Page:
Analysis of dose response for circulatory disease after radiotherapy for benign disease

Mark P. Little, Ruth A. Kleinerman, Marilyn Stovall, Susan A. Smith, Kiyohiko Mabuchi

Research output: Contribution to journalArticle

22 Citations (Scopus)

Abstract

Purpose: To assess the shape of the dose-response for various circulatory disease endpoints, and modifiers by age and time since exposure. Methods and Materials: This was an analysis of the US peptic ulcer data testing for heterogeneity of radiogenic risk by circulatory disease endpoint (ischemic heart, cerebrovascular, other circulatory disease). Results: There were significant excess risks for all circulatory disease, with an excess relative risk Gy-1 of 0.082 (95% CI 0.031-0.140), and ischemic heart disease, with an excess relative risk Gy-1 of 0.102 (95% CI 0.039-0.174) (both p = 0.01), and indications of excess risk for stroke. There were no statistically significant (p > 0.2) differences between risks by endpoint, and few indications of curvature in the dose-response. There were significant (p < 0.001) modifications of relative risk by time since exposure, the magnitude of which did not vary between endpoints (p > 0.2). Risk modifications were similar if analysis was restricted to patients receiving radiation, although the relative risks were slightly larger and the risk of stroke failed to be significant. The slopes of the dose-response were generally consistent with those observed in the Japanese atomic bomb survivors and in occupationally and medically exposed groups. Conclusions: There were excess risks for a variety of circulatory diseases in this dataset, with significant modification of risk by time since exposure. The consistency of the dose-response slopes with those observed in radiotherapeutically treated groups at much higher dose, as well as in lower dose-exposed cohorts such as the Japanese atomic bomb survivors and nuclear workers, implies that there may be little sparing effect of fractionation of dose or low-dose-rate exposure.

Original languageEnglish (US)
Pages (from-to)1101-1109
Number of pages9
JournalInternational Journal of Radiation Oncology Biology Physics
Volume84
Issue number5
DOIs
StatePublished - Dec 1 2012

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radiation therapy
Radiotherapy
dosage
fission weapons
Nuclear Weapons
strokes
Myocardial Ischemia
Survivors
indication
Stroke
ulcers
Dose Fractionation
slopes
heart diseases
Peptic Ulcer
fractionation
curvature
Radiation
radiation

Keywords

  • Benign disease
  • Circulatory disease
  • Ischemic heart disease
  • Peptic ulcer
  • Stroke

ASJC Scopus subject areas

  • Radiation
  • Oncology
  • Radiology Nuclear Medicine and imaging
  • Cancer Research

Cite this

Analysis of dose response for circulatory disease after radiotherapy for benign disease. / Little, Mark P.; Kleinerman, Ruth A.; Stovall, Marilyn; Smith, Susan A.; Mabuchi, Kiyohiko.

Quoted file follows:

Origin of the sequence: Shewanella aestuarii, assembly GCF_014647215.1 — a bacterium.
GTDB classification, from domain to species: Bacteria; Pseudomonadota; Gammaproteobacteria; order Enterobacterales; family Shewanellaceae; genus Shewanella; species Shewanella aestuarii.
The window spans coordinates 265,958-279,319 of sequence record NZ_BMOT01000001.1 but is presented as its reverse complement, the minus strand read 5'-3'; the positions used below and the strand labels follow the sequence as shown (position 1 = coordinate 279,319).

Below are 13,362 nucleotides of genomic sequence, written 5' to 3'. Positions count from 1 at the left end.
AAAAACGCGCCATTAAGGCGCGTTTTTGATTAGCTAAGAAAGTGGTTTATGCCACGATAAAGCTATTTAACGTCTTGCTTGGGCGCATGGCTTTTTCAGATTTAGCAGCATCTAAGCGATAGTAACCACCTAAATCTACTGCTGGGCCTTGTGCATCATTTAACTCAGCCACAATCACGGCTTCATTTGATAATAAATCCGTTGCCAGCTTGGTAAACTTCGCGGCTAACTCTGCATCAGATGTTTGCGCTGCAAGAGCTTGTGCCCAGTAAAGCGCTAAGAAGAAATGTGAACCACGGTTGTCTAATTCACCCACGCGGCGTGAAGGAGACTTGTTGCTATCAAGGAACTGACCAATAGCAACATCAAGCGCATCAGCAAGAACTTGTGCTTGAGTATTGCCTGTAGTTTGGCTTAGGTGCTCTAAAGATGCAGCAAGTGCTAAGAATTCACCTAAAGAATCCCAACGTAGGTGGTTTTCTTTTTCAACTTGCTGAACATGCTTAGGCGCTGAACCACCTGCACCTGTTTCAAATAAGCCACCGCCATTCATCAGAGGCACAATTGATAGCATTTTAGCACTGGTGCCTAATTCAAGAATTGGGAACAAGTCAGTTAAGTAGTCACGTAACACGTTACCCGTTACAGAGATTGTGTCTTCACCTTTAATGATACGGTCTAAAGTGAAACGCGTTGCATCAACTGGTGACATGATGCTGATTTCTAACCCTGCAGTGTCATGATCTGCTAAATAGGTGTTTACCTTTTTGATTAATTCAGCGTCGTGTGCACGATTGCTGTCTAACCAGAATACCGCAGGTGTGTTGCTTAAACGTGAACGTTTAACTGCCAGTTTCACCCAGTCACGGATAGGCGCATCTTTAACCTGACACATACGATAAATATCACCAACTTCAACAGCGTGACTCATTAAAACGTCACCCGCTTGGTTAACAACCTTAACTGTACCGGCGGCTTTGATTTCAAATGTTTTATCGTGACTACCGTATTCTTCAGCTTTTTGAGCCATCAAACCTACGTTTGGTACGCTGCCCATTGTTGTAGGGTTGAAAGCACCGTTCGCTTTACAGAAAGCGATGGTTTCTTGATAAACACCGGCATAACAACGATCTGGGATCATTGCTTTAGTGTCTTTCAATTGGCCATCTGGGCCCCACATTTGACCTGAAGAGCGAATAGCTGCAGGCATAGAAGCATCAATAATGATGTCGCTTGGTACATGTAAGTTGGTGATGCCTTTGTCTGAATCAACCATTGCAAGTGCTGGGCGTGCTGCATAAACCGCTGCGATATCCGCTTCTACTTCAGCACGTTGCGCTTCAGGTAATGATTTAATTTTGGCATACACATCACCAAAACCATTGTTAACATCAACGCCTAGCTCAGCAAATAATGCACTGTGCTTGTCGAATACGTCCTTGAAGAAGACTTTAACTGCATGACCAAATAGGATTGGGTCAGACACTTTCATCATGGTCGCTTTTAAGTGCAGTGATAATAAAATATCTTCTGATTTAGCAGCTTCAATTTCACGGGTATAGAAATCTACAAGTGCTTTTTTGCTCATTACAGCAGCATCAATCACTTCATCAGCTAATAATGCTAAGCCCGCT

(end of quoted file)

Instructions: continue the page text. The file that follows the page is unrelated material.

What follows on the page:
In: International Journal of Radiation Oncology Biology Physics, Vol. 84, No. 5, 01.12.2012, p. 1101-1109.

Research output: Contribution to journalArticle

Little, Mark P. ; Kleinerman, Ruth A. ; Stovall, Marilyn ; Smith, Susan A. ; Mabuchi, Kiyohiko. / Analysis of dose response for circulatory disease after radiotherapy for benign disease. In: International Journal of Radiation Oncology Biology Physics. 2012 ; Vol. 84, No. 5. pp. 1101-1109.
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AB - Purpose: To assess the shape of the dose-response for various circulatory disease endpoints, and modifiers by age and time since exposure. Methods and Materials: This was an analysis of the US peptic ulcer data testing for heterogeneity of radiogenic risk by circulatory disease endpoint (ischemic heart, cerebrovascular, other circulatory disease). Results: There were significant excess risks for all circulatory disease, with an excess relative risk Gy-1 of 0.082 (95% CI 0.031-0.140), and ischemic heart disease, with an excess relative risk Gy-1 of 0.102 (95% CI 0.039-0.174) (both p = 0.01), and indications of excess risk for stroke. There were no statistically significant (p > 0.2) differences between risks by endpoint, and few indications of curvature in the dose-response. There were significant (p < 0.001) modifications of relative risk by time since exposure, the magnitude of which did not vary between endpoints (p > 0.2). Risk modifications were similar if analysis was restricted to patients receiving radiation, although the relative risks were slightly larger and the risk of stroke failed to be significant. The slopes of the dose-response were generally consistent with those observed in the Japanese atomic bomb survivors and in occupationally and medically exposed groups. Conclusions: There were excess risks for a variety of circulatory diseases in this dataset, with significant modification of risk by time since exposure. The consistency of the dose-response slopes with those observed in radiotherapeutically treated groups at much higher dose, as well as in lower dose-exposed cohorts such as the Japanese atomic bomb survivors and nuclear workers, implies that there may be little sparing effect of fractionation of dose or low-dose-rate exposure.

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